Carpy
by Platinum Member on Jan. 22, 2013 at 6:56 AM
8 moms liked this

Sweet, you can do more damage with a 12 gage, using a tube extender, shooting 00buck.

sarebear31976
by on Jan. 22, 2013 at 6:56 AM
2 moms liked this

Politics aside, and I come from a family of gun owners, but no one outside of law enforcement NEEDS an assault rifle.  We have guns in our house, and my husband absolutely drools over the assault rifles in the store, but we will never own one. Just because you are legally allowed to have something doesn't mean its a good idea. 

Carpy
by Platinum Member on Jan. 22, 2013 at 6:57 AM
2 moms liked this

And if these idiots who do these shootings had any brains, that is what they would do.  Are you for banning shotguns as well?

Kate_Momof3
by Platinum Member on Jan. 22, 2013 at 7:06 AM
1 mom liked this

 I think that anyone who wants to purchase or sell AR-15's should see the crime scene photos of Newtown and Aurora. My daughter has had to see the consequences of drunk driving in her driver's ed course. It's mandated by the state. You want to bear the onus of responsibility for one of these guns, at least SEE what they are capable of and what happens when they fall into the wrong hands.

Carpy
by Platinum Member on Jan. 22, 2013 at 7:12 AM

The round they shoot isn't much bigger than a 22.  If you want to see what a SHOTGUN can do, you should have been me about 25 years ago when I was the first on the scene when my 10 yr old neighbor boy tried to take a shotgun away from his seven yr old cousin.  His entire chest was splattered all over the house.

Quoting Kate_Momof3:

 I think that anyone who wants to purchase or sell AR-15's should see the crime scene photos of Newtown and Aurora. My daughter has had to see the consequences of drunk driving in her driver's ed course. It's mandated by the state. You want to bear the onus of responsibility for one of these guns, at least SEE what they are capable of and what happens when they fall into the wrong hands.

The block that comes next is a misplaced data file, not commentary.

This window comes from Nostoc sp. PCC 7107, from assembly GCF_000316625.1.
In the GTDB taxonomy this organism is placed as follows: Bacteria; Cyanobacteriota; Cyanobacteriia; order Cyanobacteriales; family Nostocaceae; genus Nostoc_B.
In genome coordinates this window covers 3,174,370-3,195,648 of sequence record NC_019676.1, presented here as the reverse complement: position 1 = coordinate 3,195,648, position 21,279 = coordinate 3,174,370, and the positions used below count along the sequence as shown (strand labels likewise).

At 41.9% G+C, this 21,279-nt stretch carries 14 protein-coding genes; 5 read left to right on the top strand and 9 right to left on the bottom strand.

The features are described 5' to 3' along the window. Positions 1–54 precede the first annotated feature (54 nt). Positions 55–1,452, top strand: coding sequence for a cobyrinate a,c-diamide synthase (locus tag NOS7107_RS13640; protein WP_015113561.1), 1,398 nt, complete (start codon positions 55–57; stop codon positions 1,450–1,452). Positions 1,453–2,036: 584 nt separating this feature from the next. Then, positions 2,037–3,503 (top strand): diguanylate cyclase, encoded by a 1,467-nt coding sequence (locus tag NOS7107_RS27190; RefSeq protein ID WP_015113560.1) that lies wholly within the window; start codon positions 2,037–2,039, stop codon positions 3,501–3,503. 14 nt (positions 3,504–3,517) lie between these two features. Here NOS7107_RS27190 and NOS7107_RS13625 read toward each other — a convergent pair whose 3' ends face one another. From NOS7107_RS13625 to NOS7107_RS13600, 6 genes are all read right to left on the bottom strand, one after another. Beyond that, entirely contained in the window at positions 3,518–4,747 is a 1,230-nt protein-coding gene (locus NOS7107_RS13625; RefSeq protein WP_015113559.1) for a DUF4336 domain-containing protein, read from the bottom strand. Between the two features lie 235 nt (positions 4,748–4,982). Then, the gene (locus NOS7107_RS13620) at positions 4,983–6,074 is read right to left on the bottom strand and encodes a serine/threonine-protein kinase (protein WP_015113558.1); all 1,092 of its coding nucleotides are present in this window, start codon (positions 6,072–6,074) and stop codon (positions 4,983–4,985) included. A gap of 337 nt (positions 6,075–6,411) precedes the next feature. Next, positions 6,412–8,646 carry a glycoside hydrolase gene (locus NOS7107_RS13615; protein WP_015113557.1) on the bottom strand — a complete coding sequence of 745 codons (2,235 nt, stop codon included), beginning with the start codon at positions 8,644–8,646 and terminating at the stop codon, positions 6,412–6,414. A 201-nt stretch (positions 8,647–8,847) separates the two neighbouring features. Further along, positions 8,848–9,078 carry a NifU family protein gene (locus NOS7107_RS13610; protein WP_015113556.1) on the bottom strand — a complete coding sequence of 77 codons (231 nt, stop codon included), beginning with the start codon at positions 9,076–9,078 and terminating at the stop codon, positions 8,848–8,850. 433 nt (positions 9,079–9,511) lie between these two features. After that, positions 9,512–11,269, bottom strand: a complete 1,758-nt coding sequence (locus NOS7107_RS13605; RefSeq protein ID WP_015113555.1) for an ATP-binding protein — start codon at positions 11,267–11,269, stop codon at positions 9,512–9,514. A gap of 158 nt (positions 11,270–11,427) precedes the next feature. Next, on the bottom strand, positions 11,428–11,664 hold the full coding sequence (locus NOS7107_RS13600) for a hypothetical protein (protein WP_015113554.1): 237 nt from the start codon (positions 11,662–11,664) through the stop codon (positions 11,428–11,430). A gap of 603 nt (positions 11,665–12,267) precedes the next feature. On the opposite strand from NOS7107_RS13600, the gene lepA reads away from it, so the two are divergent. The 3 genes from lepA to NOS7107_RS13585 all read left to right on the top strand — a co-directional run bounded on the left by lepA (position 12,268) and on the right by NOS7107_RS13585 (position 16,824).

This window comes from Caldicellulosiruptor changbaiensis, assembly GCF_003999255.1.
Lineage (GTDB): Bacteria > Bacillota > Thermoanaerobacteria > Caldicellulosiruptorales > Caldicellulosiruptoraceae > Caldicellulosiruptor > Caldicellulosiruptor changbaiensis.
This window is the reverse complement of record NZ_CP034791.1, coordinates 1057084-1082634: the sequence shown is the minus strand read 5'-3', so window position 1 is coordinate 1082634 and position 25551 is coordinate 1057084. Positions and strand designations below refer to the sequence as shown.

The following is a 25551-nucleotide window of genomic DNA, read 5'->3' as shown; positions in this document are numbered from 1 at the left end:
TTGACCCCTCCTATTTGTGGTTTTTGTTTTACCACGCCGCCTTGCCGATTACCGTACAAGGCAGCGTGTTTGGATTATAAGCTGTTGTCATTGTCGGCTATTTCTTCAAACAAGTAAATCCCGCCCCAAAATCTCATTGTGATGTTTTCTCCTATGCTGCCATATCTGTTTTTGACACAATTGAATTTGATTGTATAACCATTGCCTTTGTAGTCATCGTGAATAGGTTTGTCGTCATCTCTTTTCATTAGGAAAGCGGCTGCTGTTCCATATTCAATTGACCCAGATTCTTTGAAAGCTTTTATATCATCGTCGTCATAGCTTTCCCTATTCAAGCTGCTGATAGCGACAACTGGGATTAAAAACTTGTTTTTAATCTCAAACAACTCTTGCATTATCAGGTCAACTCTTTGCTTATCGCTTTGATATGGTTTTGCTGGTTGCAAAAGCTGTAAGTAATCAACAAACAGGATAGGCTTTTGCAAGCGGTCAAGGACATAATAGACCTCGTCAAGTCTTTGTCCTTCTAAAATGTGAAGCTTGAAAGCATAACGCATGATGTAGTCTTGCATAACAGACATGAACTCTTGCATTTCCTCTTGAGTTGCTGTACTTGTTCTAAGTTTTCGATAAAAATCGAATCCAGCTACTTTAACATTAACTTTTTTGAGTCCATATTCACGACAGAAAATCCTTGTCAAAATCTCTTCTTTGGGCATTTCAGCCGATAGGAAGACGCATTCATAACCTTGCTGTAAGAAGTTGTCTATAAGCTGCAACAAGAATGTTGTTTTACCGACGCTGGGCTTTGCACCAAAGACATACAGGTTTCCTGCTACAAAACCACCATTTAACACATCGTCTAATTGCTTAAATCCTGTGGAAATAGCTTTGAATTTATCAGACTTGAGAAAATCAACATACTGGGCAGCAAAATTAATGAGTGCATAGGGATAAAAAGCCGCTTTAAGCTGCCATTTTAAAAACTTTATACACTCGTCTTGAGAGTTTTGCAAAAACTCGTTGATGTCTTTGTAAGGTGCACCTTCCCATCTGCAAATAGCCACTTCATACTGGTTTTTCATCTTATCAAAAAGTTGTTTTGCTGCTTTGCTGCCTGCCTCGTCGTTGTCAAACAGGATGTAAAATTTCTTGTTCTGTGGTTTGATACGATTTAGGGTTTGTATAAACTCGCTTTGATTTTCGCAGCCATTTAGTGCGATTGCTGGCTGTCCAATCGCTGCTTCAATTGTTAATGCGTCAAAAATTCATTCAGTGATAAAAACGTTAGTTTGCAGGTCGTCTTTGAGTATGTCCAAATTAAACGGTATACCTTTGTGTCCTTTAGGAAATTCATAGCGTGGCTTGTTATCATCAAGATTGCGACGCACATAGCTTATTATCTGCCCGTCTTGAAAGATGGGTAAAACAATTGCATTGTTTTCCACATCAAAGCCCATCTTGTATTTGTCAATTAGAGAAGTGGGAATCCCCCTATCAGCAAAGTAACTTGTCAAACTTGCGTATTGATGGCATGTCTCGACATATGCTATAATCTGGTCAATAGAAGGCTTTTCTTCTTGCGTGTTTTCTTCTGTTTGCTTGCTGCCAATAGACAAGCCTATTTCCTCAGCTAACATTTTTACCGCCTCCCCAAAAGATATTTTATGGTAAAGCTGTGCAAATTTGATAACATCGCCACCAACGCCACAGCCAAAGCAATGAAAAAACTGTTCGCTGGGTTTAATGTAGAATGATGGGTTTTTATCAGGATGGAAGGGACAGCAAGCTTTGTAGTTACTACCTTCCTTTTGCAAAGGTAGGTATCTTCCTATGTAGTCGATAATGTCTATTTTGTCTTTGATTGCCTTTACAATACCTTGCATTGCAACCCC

Carpy
by Platinum Member on Jan. 22, 2013 at 7:14 AM
4 moms liked this

Ask any cop which he would rather be shot with.  An AR15 or a shotgun.  They will tell you the AR15.

sweet-a-kins
by Ruby Member on Jan. 22, 2013 at 7:32 AM
2 moms liked this
Most of the idiots got them legally or took them from their homes

Did Adam Lanza's mom need an assault rifle?

No, but Adam was happy she had it


Quoting Carpy:

And if these idiots who do these shootings had any brains, that is what they would do.  Are you for banning shotguns as well?

Posted on CafeMom Mobile
sweet-a-kins
by Ruby Member on Jan. 22, 2013 at 7:33 AM
All that responsible gun ownership

Quoting Carpy:

The round they shoot isn't much bigger than a 22.  If you want to see what a SHOTGUN can do, you should have been me about 25 years ago when I was the first on the scene when my 10 yr old neighbor boy tried to take a shotgun away from his seven yr old cousin.  His entire chest was splattered all over the house.

Quoting Kate_Momof3:

 I think that anyone who wants to purchase or sell AR-15's should see the crime scene photos of Newtown and Aurora. My daughter has had to see the consequences of drunk driving in her driver's ed course. It's mandated by the state. You want to bear the onus of responsibility for one of these guns, at least SEE what they are capable of and what happens when they fall into the wrong hands.


Posted on CafeMom Mobile
Add your quick reply below:
You must be a member to reply to this post.
Join the Meeting Place for Moms!
Talk to other moms, share advice, and have fun!

(minimum 6 characters)